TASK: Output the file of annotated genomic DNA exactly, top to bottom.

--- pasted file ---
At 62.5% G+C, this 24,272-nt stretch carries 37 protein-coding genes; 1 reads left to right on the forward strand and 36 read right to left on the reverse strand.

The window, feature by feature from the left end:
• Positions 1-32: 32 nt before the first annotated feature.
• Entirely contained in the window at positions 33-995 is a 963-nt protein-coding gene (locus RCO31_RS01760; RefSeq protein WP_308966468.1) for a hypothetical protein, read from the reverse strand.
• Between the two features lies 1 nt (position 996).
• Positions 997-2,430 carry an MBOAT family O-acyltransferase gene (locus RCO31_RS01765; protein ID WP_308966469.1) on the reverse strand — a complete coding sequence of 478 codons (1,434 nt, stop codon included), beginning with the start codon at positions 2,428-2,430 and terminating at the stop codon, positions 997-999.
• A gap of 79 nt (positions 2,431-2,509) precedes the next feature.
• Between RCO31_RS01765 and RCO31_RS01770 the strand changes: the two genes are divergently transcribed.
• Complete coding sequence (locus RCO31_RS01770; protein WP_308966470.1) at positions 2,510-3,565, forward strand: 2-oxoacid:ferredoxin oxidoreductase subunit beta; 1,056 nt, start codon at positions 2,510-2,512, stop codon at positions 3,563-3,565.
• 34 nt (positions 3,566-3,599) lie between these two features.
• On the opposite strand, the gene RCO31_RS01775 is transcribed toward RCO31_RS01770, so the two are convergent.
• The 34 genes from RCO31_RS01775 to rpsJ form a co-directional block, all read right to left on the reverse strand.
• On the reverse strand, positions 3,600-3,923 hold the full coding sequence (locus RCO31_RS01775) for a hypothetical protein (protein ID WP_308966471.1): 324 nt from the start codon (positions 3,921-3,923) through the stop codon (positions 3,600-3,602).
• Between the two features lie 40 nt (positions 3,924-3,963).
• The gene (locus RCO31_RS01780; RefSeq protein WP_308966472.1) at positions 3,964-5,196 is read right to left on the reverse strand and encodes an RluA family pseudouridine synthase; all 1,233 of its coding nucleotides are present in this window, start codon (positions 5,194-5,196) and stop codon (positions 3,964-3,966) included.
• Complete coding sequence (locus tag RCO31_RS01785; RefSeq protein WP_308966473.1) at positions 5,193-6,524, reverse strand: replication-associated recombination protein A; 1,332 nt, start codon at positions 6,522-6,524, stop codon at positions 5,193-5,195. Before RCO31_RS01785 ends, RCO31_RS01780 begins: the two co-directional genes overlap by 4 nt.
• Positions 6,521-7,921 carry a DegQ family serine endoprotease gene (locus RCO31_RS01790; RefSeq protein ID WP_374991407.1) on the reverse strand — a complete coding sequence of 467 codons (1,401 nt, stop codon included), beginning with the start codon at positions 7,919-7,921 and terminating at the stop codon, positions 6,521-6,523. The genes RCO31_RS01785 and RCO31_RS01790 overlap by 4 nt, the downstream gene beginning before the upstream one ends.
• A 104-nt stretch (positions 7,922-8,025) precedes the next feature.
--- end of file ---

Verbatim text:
At 62.5% G+C, this 24,272-nt stretch carries 37 protein-coding genes; 1 reads left to right on the forward strand and 36 read right to left on the reverse strand.

The window, feature by feature from the left end:
• Positions 1-32: 32 nt before the first annotated feature.
• Entirely contained in the window at positions 33-995 is a 963-nt protein-coding gene (locus RCO31_RS01760; RefSeq protein WP_308966468.1) for a hypothetical protein, read from the reverse strand.
• Between the two features lies 1 nt (position 996).
• Positions 997-2,430 carry an MBOAT family O-acyltransferase gene (locus RCO31_RS01765; protein ID WP_308966469.1) on the reverse strand — a complete coding sequence of 478 codons (1,434 nt, stop codon included), beginning with the start codon at positions 2,428-2,430 and terminating at the stop codon, positions 997-999.
• A gap of 79 nt (positions 2,431-2,509) precedes the next feature.
• Between RCO31_RS01765 and RCO31_RS01770 the strand changes: the two genes are divergently transcribed.
• Complete coding sequence (locus RCO31_RS01770; protein WP_308966470.1) at positions 2,510-3,565, forward strand: 2-oxoacid:ferredoxin oxidoreductase subunit beta; 1,056 nt, start codon at positions 2,510-2,512, stop codon at positions 3,563-3,565.
• 34 nt (positions 3,566-3,599) lie between these two features.
• On the opposite strand, the gene RCO31_RS01775 is transcribed toward RCO31_RS01770, so the two are convergent.
• The 34 genes from RCO31_RS01775 to rpsJ form a co-directional block, all read right to left on the reverse strand.
• On the reverse strand, positions 3,600-3,923 hold the full coding sequence (locus RCO31_RS01775) for a hypothetical protein (protein ID WP_308966471.1): 324 nt from the start codon (positions 3,921-3,923) through the stop codon (positions 3,600-3,602).
• Between the two features lie 40 nt (positions 3,924-3,963).
• The gene (locus RCO31_RS01780; RefSeq protein WP_308966472.1) at positions 3,964-5,196 is read right to left on the reverse strand and encodes an RluA family pseudouridine synthase; all 1,233 of its coding nucleotides are present in this window, start codon (positions 5,194-5,196) and stop codon (positions 3,964-3,966) included.
• Complete coding sequence (locus tag RCO31_RS01785; RefSeq protein WP_308966473.1) at positions 5,193-6,524, reverse strand: replication-associated recombination protein A; 1,332 nt, start codon at positions 6,522-6,524, stop codon at positions 5,193-5,195. Before RCO31_RS01785 ends, RCO31_RS01780 begins: the two co-directional genes overlap by 4 nt.
• Positions 6,521-7,921 carry a DegQ family serine endoprotease gene (locus RCO31_RS01790; RefSeq protein ID WP_374991407.1) on the reverse strand — a complete coding sequence of 467 codons (1,401 nt, stop codon included), beginning with the start codon at positions 7,919-7,921 and terminating at the stop codon, positions 6,521-6,523. The genes RCO31_RS01785 and RCO31_RS01790 overlap by 4 nt, the downstream gene beginning before the upstream one ends.
• A 104-nt stretch (positions 7,922-8,025) precedes the next feature.